The solution includes built-in sensors, Find out when the robot needs to empty the waste. When discharged, Rise filtration unit, All waste is deposited in a trash can through the conveyor belt. The robot is also equipped with thermal cameras that detect whether sailors, surfers or swimmers are approaching it. The robot's barrier rises, allowing them to pass. The robot is powered either by built-in solar cells or by connecting it to the main grid. Thus, Following the success of the trial period, Local authorities decided to rent the device until February 2027.
Also in Aarhus, Another solution led by the Danish Ministry of Climate in collaboration with the San Francisco Estoari Institute (SFEI) was inspired by marine organisms. Such as sharks and jellyfish, It took the form of robots and air and water marches tasked with cleaning water from waste, You head by land, sea and air to search for waste, And pick them up and collect them.
Powered by a cloud data platform, and algorithms that recognize cigarette butts with 98% accuracy, A team of flying and glider drones was developed that would immediately photograph, analyze and share data on the amount and volume of garbage in a given place. Aircraft drones equipped with cameras, Guided by artificial intelligence, flying to identify waste in public waterways, It captures, processes and analyzes images instantly using machine learning algorithms. To provide insights into the amount of waste in the water. A floating robotic march called WasteShark can then move to contaminated areas to filter and collect debris. A single walk can collect up to 60 kilograms of waste, And then unloaded. Previously, this process was not carried out using drones. But after the latter combined with the sailing marches, Finding more garbage is a faster process. Air marches fly to provide assistance, A special lens is used for data collection and processing, You recognize pieces of plastic or other garbage, It then directs sailing (water) marches to pick them up.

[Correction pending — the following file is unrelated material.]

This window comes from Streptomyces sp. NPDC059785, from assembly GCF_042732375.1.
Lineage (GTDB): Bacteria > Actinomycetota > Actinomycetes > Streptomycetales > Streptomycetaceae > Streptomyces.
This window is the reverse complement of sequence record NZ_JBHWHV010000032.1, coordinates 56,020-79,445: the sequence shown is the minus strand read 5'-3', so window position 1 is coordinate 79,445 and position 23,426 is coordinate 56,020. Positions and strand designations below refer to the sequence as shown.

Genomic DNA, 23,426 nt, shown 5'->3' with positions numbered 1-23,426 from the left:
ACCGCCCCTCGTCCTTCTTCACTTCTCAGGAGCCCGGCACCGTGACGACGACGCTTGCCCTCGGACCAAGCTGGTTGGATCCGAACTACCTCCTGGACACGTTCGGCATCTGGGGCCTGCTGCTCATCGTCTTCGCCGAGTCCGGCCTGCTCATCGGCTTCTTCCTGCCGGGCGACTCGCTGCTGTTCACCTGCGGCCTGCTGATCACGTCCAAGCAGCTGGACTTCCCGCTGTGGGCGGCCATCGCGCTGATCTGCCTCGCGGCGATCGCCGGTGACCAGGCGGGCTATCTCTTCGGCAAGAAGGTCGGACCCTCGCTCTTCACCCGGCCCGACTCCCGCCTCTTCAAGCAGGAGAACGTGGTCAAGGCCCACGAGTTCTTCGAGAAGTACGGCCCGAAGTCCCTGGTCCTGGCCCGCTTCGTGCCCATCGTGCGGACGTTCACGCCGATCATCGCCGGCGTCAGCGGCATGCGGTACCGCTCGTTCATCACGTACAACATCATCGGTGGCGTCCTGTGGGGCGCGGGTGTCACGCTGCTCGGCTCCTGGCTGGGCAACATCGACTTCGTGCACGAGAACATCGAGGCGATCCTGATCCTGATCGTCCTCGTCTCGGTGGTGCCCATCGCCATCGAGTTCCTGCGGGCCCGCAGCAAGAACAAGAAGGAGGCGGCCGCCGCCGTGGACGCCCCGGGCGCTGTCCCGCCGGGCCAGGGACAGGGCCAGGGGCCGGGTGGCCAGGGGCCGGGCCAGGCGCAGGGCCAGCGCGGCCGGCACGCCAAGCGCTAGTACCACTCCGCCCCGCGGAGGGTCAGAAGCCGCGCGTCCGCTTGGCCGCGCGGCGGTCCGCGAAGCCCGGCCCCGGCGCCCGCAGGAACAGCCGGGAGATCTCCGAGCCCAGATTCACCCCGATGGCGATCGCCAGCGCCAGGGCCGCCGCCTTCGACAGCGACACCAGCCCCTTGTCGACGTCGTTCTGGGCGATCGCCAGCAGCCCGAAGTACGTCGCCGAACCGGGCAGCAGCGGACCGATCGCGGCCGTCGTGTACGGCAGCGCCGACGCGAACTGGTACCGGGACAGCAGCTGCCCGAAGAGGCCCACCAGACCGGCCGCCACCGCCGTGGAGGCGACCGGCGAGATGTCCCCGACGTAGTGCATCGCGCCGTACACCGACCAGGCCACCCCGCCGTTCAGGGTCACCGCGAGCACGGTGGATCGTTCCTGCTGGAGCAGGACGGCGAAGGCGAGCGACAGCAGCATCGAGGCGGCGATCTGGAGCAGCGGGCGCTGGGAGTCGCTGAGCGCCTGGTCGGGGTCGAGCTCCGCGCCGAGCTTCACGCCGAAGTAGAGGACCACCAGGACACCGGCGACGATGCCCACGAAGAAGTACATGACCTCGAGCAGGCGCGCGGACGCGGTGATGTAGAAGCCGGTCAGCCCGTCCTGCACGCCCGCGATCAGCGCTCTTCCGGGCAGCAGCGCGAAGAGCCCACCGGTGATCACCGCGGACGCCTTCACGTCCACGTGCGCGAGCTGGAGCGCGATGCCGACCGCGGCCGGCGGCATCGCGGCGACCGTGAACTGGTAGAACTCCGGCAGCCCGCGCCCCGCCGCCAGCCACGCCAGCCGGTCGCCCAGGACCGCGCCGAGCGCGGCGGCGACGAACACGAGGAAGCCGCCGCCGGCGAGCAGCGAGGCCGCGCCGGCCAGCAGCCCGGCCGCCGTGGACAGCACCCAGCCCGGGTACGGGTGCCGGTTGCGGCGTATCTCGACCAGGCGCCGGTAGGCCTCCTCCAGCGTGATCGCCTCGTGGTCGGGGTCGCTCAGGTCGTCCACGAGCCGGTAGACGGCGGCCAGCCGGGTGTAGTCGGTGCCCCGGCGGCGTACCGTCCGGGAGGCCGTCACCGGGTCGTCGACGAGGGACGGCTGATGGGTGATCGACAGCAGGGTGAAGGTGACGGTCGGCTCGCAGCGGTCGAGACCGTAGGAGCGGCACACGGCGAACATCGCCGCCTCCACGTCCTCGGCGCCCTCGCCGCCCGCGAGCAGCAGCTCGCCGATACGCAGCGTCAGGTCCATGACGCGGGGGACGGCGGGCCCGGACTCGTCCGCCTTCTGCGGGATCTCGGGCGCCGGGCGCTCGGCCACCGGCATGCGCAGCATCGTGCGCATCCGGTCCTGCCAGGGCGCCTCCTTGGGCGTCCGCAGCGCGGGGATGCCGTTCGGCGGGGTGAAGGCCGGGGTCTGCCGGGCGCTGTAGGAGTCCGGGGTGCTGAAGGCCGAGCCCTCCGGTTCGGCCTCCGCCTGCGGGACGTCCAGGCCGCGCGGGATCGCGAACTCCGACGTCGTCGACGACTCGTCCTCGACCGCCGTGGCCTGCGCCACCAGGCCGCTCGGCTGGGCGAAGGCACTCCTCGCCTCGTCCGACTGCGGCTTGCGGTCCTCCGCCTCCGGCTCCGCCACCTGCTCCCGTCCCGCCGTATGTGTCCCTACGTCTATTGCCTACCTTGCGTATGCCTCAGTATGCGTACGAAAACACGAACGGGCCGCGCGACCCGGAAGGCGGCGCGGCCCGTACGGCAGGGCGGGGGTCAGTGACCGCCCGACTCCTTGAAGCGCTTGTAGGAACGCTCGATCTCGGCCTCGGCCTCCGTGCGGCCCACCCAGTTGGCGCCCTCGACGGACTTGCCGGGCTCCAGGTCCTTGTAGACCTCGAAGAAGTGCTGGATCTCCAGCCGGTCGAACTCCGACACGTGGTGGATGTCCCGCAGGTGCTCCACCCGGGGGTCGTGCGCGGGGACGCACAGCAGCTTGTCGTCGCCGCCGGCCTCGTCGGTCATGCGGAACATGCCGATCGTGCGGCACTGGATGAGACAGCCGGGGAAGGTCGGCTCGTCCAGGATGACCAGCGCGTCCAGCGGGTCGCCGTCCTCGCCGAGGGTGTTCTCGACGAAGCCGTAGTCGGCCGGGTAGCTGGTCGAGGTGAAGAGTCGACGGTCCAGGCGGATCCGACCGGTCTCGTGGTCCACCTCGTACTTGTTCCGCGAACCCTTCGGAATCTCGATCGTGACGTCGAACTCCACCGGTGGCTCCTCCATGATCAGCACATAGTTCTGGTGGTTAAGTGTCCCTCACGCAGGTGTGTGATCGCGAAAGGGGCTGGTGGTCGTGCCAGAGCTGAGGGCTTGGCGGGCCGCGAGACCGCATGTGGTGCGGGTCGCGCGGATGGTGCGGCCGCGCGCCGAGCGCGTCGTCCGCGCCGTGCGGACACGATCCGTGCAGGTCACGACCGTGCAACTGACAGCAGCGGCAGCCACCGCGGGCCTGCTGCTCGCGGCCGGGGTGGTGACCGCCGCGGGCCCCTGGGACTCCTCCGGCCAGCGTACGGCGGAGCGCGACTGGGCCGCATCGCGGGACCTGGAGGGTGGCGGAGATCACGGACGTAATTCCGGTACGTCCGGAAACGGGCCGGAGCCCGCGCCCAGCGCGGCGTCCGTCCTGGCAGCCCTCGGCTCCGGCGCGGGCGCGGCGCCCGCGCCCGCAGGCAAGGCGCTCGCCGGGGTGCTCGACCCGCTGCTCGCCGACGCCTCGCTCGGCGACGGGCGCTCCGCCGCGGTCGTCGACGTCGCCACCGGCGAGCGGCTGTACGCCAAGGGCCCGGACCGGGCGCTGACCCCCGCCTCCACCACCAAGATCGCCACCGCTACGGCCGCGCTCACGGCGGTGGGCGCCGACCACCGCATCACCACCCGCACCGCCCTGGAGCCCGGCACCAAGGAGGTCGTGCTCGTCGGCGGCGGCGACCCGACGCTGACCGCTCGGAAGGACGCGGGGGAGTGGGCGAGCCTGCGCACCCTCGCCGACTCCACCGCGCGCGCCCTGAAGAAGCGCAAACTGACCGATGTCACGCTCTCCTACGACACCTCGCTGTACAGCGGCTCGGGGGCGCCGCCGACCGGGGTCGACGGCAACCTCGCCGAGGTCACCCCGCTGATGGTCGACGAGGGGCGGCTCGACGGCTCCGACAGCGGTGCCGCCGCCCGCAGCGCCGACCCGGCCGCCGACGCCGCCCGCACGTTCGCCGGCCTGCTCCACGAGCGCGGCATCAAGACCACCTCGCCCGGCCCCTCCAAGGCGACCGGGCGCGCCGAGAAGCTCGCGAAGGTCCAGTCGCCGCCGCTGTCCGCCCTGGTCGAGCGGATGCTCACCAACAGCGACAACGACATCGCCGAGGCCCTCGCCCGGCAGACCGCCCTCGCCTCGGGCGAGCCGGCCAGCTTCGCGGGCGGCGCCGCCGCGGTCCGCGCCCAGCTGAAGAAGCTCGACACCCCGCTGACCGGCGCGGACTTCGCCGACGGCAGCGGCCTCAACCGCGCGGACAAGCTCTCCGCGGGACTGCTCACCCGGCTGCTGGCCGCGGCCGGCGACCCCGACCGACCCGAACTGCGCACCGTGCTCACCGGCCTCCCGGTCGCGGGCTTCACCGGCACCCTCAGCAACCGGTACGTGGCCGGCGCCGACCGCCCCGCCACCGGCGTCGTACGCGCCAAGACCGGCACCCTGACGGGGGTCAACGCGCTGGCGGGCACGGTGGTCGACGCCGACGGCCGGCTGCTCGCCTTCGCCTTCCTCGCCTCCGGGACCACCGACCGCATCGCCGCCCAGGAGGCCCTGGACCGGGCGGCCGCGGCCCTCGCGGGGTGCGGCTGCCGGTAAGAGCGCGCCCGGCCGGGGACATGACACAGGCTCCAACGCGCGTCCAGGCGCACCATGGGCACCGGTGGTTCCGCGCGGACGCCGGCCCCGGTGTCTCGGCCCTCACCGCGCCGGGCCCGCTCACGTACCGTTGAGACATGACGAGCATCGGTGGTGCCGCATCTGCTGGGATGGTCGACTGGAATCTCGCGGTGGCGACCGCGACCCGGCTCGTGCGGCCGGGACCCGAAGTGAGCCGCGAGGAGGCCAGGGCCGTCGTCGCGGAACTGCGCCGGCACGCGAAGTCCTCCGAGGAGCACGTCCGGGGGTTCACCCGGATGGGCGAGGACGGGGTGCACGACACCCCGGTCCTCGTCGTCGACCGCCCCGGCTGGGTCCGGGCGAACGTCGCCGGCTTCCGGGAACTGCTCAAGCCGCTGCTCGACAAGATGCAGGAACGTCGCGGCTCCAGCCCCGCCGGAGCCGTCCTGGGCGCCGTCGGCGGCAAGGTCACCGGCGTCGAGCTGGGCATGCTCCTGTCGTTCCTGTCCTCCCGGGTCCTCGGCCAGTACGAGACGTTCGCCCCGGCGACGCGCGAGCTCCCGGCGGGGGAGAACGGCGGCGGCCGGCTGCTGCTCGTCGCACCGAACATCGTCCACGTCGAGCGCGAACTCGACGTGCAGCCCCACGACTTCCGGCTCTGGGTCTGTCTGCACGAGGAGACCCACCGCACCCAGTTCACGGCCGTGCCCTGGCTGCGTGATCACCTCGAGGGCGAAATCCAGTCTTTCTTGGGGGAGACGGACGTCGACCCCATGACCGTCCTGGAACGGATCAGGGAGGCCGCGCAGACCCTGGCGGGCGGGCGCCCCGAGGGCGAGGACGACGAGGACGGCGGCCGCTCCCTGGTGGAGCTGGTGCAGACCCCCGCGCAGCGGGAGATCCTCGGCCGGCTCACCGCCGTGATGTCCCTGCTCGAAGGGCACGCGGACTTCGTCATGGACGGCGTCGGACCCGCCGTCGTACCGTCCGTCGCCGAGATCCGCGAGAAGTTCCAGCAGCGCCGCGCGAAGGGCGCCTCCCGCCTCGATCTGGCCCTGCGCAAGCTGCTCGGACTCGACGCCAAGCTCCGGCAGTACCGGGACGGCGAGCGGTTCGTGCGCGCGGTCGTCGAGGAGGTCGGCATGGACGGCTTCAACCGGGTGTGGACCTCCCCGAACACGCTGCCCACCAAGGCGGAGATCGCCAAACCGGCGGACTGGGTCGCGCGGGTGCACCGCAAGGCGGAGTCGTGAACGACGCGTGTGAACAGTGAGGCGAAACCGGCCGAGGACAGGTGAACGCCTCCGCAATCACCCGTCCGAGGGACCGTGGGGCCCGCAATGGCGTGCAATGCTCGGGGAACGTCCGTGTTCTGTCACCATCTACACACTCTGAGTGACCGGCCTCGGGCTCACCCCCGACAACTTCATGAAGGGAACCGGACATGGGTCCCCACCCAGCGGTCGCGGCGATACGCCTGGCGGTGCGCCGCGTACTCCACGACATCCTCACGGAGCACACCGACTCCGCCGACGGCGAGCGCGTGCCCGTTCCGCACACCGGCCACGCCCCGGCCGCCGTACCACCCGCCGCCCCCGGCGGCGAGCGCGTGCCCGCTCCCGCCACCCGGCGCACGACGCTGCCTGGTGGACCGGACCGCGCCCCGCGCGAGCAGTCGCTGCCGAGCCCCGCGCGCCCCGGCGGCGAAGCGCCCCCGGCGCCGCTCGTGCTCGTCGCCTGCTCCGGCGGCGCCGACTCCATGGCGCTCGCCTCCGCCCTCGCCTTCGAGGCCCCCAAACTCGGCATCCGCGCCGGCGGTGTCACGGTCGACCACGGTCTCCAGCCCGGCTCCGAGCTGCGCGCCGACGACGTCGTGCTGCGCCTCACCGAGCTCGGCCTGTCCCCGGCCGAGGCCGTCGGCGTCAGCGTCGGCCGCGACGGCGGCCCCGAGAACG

But plastic is not the only type of pollution suffered by the seas. Oil spills, illegal dumping of hazardous and environmentally toxic pollutants, One of the most difficult issues for the authorities. It has become possible to use sailing marches to clean up oil spills, supported by drones that survey the water and recognize these spills, WasteShark cleans it up using a special filter.
But what about polluting gases?
It is known that most ships derive their energy from heavy fuel oil, which has a relatively high sulfur content compared to other fuels. Which causes sulfur emissions with the ship's exhaust gas in the form of sulfur dioxide (SO2) harmful to living organisms on the one hand, Which on the other hand contributes to acid rainfall.
Towards combating this type of pollution, The Danish Maritime Authority has carried out a pilot project using drones to verify ship emissions in the northern Great Belt region, Many large ships pass on their way to and from the Baltic Sea. The march provided by the European Maritime Safety Agency (EMSA) was equipped with the so-called "melon", They are sensors capable of "sulfur inhalation", measuring the level of its emissions from ships, If the level is high, fines shall be imposed on shipping companies that own such ships. Despite the widespread positive impact of these innovative measures in stopping pollution in general and plastic pollution in particular, Danes know that this kind of effort is not a complete solution to their waste problem; and that stopping the flow of plastic waste into the seas requires rethinking how products are packaged and sold and building better infrastructure for recycling.